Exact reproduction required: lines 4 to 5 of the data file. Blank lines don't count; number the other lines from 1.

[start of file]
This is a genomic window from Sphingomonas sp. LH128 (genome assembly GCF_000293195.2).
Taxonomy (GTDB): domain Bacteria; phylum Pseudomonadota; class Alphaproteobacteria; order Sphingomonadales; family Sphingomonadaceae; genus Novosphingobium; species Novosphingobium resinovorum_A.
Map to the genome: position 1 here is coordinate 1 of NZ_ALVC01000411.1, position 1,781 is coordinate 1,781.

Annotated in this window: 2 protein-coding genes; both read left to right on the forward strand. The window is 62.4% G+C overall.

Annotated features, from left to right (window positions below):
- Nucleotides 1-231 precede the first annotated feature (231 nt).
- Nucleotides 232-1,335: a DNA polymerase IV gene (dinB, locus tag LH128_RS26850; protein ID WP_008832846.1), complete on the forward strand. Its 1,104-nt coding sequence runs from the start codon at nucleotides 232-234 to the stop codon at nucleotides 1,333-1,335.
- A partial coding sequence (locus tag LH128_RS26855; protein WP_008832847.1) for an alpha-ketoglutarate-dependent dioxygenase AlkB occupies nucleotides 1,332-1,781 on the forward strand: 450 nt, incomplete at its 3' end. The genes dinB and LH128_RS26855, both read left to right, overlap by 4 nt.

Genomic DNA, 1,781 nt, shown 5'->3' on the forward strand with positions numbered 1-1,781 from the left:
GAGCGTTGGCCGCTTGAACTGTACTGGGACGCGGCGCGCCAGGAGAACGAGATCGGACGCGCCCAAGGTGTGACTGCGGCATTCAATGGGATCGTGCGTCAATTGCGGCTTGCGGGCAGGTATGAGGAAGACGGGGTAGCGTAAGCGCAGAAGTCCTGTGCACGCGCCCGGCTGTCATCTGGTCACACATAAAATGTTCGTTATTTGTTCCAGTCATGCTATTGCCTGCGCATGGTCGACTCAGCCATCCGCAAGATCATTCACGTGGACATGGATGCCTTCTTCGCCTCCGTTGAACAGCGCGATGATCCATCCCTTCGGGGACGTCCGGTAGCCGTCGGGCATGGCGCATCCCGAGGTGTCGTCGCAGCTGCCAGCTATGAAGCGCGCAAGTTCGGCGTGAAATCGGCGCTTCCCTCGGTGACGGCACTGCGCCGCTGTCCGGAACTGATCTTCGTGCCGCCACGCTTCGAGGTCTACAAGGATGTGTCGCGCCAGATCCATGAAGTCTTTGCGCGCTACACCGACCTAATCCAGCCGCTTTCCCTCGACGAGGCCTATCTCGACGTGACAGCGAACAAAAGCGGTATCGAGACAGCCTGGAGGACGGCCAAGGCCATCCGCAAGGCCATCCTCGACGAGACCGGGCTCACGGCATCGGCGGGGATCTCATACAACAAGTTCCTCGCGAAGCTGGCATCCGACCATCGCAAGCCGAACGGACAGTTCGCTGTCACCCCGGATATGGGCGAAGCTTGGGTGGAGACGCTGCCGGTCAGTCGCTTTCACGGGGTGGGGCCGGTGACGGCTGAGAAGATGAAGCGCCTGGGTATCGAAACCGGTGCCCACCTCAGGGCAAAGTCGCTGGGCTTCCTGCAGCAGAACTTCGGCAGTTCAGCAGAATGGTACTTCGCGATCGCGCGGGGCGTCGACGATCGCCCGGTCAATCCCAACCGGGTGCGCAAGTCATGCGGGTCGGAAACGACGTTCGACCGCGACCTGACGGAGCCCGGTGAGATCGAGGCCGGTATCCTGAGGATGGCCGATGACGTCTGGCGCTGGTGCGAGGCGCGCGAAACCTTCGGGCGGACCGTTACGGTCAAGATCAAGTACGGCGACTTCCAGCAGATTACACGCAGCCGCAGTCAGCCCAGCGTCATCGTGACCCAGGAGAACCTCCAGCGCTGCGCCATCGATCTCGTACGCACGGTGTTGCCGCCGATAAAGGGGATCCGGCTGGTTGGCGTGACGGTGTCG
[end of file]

Annotated in this window: 2 protein-coding genes; both read left to right on the forward strand. The window is 62.4% G+C overall.

Annotated features, from left to right (window positions below):